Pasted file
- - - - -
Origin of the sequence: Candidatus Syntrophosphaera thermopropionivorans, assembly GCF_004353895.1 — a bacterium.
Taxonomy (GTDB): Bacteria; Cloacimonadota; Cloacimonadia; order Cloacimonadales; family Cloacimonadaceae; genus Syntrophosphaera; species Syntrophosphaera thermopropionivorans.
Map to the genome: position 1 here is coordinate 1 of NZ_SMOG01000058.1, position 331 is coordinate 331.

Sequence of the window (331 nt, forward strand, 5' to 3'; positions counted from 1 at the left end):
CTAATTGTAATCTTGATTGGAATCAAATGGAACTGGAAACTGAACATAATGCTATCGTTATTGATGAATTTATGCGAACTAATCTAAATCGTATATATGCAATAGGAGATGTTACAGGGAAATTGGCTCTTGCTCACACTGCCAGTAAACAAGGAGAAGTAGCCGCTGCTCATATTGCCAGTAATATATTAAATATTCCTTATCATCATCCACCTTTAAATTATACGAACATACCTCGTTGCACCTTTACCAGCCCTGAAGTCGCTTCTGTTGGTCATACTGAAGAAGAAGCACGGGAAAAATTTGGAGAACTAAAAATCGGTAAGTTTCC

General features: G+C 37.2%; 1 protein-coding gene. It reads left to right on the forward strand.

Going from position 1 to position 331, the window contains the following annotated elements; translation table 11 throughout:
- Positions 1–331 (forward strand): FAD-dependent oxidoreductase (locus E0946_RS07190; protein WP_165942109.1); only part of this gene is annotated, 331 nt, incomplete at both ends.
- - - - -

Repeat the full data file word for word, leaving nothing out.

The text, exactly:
Origin of the sequence: Candidatus Syntrophosphaera thermopropionivorans, assembly GCF_004353895.1 — a bacterium.
Taxonomy (GTDB): Bacteria; Cloacimonadota; Cloacimonadia; order Cloacimonadales; family Cloacimonadaceae; genus Syntrophosphaera; species Syntrophosphaera thermopropionivorans.
Map to the genome: position 1 here is coordinate 1 of NZ_SMOG01000058.1, position 331 is coordinate 331.

Sequence of the window (331 nt, forward strand, 5' to 3'; positions counted from 1 at the left end):
CTAATTGTAATCTTGATTGGAATCAAATGGAACTGGAAACTGAACATAATGCTATCGTTATTGATGAATTTATGCGAACTAATCTAAATCGTATATATGCAATAGGAGATGTTACAGGGAAATTGGCTCTTGCTCACACTGCCAGTAAACAAGGAGAAGTAGCCGCTGCTCATATTGCCAGTAATATATTAAATATTCCTTATCATCATCCACCTTTAAATTATACGAACATACCTCGTTGCACCTTTACCAGCCCTGAAGTCGCTTCTGTTGGTCATACTGAAGAAGAAGCACGGGAAAAATTTGGAGAACTAAAAATCGGTAAGTTTCC

General features: G+C 37.2%; 1 protein-coding gene. It reads left to right on the forward strand.

Going from position 1 to position 331, the window contains the following annotated elements; translation table 11 throughout:
- Positions 1–331 (forward strand): FAD-dependent oxidoreductase (locus E0946_RS07190; protein WP_165942109.1); only part of this gene is annotated, 331 nt, incomplete at both ends.